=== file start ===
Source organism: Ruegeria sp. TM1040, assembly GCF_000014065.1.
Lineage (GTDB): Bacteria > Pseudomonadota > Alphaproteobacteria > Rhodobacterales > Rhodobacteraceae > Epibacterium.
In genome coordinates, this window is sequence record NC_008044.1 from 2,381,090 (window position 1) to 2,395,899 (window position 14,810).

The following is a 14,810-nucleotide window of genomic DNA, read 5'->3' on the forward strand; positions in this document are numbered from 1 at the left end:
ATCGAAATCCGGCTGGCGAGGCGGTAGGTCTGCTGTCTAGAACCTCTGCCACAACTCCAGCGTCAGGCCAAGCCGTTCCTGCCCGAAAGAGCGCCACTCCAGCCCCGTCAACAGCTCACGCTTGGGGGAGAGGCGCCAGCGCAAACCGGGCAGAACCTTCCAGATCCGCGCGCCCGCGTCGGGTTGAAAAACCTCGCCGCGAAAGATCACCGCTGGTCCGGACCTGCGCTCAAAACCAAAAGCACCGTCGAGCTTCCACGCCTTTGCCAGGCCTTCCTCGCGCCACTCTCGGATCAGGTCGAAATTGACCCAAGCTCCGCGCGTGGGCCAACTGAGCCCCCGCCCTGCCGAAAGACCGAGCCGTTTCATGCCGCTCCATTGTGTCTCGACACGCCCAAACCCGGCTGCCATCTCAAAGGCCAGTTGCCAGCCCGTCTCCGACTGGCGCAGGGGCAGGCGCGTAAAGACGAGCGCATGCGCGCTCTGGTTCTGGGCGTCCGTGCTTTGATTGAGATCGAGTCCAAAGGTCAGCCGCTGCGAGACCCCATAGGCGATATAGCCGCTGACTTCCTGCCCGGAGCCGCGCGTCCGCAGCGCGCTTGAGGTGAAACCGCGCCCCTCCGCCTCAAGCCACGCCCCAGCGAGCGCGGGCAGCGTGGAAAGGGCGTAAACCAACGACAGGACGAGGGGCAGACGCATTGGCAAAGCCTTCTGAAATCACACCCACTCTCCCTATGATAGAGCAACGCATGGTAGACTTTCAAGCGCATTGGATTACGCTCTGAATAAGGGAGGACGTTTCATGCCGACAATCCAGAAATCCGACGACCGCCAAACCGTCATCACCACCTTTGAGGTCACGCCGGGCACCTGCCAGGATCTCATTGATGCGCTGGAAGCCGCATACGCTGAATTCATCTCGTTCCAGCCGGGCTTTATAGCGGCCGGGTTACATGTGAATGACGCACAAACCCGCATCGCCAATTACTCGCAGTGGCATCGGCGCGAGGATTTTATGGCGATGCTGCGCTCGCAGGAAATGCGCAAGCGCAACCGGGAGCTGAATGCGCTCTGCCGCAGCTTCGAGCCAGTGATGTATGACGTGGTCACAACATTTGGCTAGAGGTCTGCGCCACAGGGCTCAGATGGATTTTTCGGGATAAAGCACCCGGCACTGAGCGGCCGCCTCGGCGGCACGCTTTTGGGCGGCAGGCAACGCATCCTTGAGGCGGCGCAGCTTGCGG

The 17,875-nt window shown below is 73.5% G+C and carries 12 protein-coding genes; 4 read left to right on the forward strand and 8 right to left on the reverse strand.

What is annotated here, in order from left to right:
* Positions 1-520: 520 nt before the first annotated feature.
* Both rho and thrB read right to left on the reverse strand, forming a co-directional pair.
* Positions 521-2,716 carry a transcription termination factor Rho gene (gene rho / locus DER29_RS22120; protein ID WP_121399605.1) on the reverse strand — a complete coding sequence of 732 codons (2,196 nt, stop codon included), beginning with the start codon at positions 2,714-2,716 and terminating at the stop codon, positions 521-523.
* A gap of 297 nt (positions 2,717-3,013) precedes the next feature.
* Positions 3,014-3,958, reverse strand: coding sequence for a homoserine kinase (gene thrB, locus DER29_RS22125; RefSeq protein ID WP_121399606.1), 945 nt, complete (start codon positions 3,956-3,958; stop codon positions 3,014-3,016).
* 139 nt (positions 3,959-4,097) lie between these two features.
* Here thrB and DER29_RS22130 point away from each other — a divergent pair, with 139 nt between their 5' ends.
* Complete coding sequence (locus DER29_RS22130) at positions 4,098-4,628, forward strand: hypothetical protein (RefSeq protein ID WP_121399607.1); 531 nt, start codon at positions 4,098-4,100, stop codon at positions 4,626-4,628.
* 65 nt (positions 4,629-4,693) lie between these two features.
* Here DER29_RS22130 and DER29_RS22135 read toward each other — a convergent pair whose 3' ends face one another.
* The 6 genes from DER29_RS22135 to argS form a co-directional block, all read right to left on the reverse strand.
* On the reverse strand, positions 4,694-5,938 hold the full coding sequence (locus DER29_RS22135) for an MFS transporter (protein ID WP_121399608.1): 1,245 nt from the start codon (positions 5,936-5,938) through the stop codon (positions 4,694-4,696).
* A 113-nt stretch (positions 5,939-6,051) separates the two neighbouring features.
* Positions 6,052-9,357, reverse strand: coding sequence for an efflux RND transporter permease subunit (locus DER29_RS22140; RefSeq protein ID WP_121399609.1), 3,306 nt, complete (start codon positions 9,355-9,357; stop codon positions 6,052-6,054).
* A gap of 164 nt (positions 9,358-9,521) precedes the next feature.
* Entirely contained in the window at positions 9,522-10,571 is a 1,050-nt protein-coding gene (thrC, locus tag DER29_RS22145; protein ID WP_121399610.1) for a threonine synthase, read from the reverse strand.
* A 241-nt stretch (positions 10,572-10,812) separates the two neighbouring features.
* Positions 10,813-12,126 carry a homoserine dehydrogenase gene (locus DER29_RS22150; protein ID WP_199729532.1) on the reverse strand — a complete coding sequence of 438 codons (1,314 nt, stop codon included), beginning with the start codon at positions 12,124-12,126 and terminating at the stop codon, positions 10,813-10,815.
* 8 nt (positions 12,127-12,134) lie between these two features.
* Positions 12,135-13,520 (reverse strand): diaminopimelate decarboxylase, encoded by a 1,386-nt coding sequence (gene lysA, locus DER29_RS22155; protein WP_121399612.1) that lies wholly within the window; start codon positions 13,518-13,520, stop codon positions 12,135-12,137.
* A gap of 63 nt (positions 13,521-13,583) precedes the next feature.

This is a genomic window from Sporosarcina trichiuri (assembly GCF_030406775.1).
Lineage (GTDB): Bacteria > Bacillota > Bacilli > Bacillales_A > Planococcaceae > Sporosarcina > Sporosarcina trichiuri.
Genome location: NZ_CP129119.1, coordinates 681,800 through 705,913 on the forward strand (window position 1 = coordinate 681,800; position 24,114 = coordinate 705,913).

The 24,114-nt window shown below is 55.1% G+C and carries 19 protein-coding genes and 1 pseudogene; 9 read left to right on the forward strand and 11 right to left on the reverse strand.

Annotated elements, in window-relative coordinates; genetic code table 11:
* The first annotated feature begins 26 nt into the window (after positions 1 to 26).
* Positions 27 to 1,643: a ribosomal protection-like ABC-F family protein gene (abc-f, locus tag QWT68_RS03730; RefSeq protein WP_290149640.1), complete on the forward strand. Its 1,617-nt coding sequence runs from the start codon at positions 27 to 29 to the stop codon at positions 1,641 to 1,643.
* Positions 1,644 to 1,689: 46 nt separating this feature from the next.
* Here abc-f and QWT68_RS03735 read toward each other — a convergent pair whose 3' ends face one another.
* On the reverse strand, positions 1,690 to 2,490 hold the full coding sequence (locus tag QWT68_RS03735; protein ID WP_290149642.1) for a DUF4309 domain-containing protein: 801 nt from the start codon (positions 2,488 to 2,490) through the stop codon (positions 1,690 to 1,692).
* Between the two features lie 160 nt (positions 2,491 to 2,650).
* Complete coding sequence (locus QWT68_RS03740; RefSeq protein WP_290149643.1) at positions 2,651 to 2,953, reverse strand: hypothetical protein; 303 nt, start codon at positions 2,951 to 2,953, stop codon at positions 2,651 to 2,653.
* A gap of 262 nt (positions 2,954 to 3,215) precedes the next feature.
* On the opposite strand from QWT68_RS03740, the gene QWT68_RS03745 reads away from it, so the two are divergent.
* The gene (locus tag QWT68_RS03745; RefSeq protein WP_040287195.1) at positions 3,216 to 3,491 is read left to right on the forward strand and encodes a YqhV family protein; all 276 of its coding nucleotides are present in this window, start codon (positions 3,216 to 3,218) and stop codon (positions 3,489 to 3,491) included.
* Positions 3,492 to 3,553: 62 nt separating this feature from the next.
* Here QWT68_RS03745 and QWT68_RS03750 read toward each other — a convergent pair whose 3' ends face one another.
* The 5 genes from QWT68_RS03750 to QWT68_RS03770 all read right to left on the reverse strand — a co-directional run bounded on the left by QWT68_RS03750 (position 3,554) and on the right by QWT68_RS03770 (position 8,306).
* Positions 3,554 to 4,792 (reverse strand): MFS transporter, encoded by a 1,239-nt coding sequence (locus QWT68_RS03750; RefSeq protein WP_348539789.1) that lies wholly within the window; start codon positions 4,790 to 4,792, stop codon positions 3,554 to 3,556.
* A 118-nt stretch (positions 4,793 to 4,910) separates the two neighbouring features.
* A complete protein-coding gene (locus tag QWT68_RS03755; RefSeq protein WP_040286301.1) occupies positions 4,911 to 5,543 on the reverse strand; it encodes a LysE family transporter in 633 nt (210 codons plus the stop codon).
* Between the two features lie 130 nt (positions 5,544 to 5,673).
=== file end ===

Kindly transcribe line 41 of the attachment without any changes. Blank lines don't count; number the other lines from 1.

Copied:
* A gap of 262 nt (positions 2,954 to 3,215) precedes the next feature.